- Lease Book Overview
- Composition Book Overview
- Leases before 1643
- Leases 1643-1704
- Stray Compositions
- Knowsley Hall
- Derby Papers
- Atholl Papers
- Castle Rushen Papers
- Ellesmere Papers
- Bridge House Papers
- Pennant Papers
Leases for Church Offices and Entitlements
Around the time of the Reformation (circa 1540) the various religious houses of the Isle of Man were also seized by the English Crown. I'm unclear on the precise details, but it would appear that the tithes payable to the Church by each parish were divided three ways between the Bishop, religious House and Rector. The ownership of/patronage for many of these tithes seems to have passed also to the Crown and subsequently to the Lord of Man. He might then lease them out into private hands. The leasee of a Rectory could (I understand) appoint an individual to be vicar/parson of the parish, but keep the "parson's third" of the tithe for themself. In addition the Lord leased out certain other Church offices such as the Parish Clerks (one per parish) and the General Sumner of the Island (who appointed a sumner for each parish). These offices had associated perks which clearly made them desirable.
A statute of 1643 is directly relevant to the appointment of parish clerks. It reads Whereas it is a Complaint of the Country, that the Lord of the Island makes Clearkes of the Parishes by his speciall Grants, whereas the Parishioners pays the Cleark his Dues, his Lordship is gratiously pleased that the Parishioners and the Parson or Vicar of the Parish shall have the Nomination of the Clearke, and the Bishop or Ordinary to have the Allowance or Approbation of him for his Sufficiency and Ability to perform the Place; and this Order to take effect after the Time of the Grants in being be expired, which have been heretofore made by his Lordship or his Ancestors.
The records of spiritualities in lease collections are described below. These are also the source used by Harrison's in his19th century Account of the Diocese of Sodor and Man (Manx Soc Pub XXIX) for the names of parish clerks.
New leases for most clerkships were agreed in 1610. These were each for the period of 19 years and are recorded on folio 18 of the third composition book (in a section adjacent to other leases agreed in 1610). The only information recorded is the name of the leaseholder, the parish of the clerkship and the fine. The leases were effective from Michaelmas 1610. The parishes concerned are Andreas, Rushen, Patrick, German, Malew, Arbory, Michael, Ballaugh, Santon, Lonan, Bradan and Jurby. A similar lease for the office of General Sumner is also recorded.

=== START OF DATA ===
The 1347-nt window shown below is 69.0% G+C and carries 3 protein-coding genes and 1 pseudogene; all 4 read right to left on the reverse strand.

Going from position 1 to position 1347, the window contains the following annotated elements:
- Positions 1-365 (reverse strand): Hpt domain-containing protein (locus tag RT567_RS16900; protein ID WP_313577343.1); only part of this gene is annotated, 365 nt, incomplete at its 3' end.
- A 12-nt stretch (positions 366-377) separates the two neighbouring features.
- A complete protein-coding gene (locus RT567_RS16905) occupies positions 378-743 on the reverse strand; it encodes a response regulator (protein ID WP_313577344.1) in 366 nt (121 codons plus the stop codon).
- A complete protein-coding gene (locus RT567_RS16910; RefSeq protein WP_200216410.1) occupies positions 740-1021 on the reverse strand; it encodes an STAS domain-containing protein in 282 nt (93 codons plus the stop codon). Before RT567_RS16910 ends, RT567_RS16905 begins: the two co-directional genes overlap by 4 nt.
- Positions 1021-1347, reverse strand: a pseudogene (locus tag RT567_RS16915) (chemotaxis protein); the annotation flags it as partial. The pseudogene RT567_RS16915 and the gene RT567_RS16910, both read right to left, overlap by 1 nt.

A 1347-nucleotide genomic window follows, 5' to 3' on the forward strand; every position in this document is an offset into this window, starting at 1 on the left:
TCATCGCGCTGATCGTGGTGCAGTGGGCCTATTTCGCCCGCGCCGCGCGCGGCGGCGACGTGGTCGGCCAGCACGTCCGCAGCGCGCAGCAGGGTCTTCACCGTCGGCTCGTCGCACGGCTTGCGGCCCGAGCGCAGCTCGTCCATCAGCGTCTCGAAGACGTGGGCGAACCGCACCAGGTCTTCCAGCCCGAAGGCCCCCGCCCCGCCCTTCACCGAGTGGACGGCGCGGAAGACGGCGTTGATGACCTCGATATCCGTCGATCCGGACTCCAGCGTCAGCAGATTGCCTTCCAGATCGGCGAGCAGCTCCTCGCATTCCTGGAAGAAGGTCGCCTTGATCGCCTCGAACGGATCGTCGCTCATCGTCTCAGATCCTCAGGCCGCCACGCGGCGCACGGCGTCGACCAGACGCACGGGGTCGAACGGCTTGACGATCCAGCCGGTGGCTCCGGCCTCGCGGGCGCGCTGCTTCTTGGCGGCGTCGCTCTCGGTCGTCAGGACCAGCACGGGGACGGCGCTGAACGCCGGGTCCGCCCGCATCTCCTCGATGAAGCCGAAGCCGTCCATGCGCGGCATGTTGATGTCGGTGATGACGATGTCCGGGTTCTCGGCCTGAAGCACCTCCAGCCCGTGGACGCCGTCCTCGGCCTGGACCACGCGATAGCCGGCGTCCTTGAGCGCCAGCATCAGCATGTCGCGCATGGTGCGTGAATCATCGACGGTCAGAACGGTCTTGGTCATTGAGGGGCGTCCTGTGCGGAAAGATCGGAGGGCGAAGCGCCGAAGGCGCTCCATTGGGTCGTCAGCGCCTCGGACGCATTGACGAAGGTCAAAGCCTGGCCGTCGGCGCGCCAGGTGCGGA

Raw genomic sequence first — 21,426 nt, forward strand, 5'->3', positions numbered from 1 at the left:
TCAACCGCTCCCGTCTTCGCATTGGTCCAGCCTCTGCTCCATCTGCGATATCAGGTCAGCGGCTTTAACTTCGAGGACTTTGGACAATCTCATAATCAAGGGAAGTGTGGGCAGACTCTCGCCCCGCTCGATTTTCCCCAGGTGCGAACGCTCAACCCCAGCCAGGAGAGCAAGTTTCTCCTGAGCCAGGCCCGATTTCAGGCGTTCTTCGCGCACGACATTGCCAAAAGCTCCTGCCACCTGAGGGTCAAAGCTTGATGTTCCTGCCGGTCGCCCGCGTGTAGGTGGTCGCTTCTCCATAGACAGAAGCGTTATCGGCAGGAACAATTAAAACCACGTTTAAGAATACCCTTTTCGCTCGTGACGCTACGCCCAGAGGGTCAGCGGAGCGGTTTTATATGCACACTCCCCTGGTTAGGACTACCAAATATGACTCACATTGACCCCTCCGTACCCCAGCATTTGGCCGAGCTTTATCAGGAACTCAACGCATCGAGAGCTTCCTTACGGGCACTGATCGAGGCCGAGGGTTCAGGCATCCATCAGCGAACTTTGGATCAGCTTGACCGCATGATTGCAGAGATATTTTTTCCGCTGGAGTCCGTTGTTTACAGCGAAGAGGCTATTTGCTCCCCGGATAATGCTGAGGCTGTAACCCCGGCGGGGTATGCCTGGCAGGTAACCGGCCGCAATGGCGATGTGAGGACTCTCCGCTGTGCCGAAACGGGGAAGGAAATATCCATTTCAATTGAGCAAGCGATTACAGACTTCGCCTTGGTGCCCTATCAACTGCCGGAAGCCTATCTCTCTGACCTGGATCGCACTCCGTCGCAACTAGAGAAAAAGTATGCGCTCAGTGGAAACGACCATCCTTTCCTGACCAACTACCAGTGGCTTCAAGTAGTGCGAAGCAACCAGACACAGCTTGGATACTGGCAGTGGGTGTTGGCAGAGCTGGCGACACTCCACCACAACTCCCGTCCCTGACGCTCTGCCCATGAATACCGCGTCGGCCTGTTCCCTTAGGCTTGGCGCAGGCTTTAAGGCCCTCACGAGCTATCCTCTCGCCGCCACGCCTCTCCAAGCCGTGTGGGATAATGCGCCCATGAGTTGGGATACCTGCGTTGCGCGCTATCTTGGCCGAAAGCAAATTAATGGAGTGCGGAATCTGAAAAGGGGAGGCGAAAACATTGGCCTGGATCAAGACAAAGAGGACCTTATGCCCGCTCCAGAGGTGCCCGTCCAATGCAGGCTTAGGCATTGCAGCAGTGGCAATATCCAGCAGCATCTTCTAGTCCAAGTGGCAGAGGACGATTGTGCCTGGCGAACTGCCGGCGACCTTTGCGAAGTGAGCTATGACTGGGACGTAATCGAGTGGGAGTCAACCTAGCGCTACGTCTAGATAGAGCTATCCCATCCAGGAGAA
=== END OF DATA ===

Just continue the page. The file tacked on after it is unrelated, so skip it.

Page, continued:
Existing leases were still in being in 1610 for three other parishes (Maughold, Bride and Lezayre) for the duration of the life of the current occupant. These are recorded together with existing land leases on folio 17 of the third composition book.
The twelve leases for clerkships agreed in 1610 would have expired in 1630. As part of the 1630 compositions (as recorded in the Knowsley Lease Book) new leases (for the period of 21 years) were agreed for all of the parishes except for Patrick as well as for all of the remaining parishes except Maughold and Bride.
During the English Civil War Lord Fairfax became the Lord of Man. In 1654 and 1655 agreed fines with various leaseholders to reconfirm the leases which they had previously made with the former administration. These agreements particularly relate to church offices (rectories, tythes and clerkships). The records of these are grouped together within Composition Book four. They are divided into four sections: firstly the North Side rectories and tythes (starting at folio 39), secondly the North Side clerkships (starting at folio 41), thirdly the South Side rectories and tythes (starting at folio 43) and finally the South Side Clerkships (starting at folio 46).
Between folios 49 and 54 appears another set of entries relating to the same agreements described above. These entries appear only to be ordered by the date of the agreement and use much messier handwriting. They contain more background detail than the neater records mentioned above. The obvious conclusion is that those were prepared from these.
The typical information provided within these records are leaseholder's name, the details of the previously agreed lease (date agreed, tenure and consideration paid) and the new fine to be paid. In most cases the existing lease was for a period of 21 years from circa 1650. Occasionally the lease was for lives or had passed from one holder to another and in such cases associated details are given. The clerkship of Kirk Michael was acquired by Robert Cannell at this time due to the "scandalous" behaviour of the previous holder Henry Woods.
The records do not cover all combinations of parishes and offices. Those mentioned for the North Side are: German (Clerkship and rectory), Patrick (Clerkship), Michael (Clerkship, bishop's third and parson's third), Ballaugh (Clerkship and bishop's third), Jurby (Clerkship and rectory), Bride (Clerkship and bishop's third), Lezayre (Clerkship and bishop's third) and Andreas (Clerkship). For the South Side there are entries for: Rushen (clerkship, bishop's third), Arbory (clerkship, bishop's third and parson's third), Malew (clerkship), Santan (clerkship, bishop's third and parson's third), Lonan (bishop's third and parson's third), Marown (clerkship and bishop's third), Concan (bishop's third and parson's third) and Braddan (Rectory and parson's third). There is also a lease for the post of General Sumner.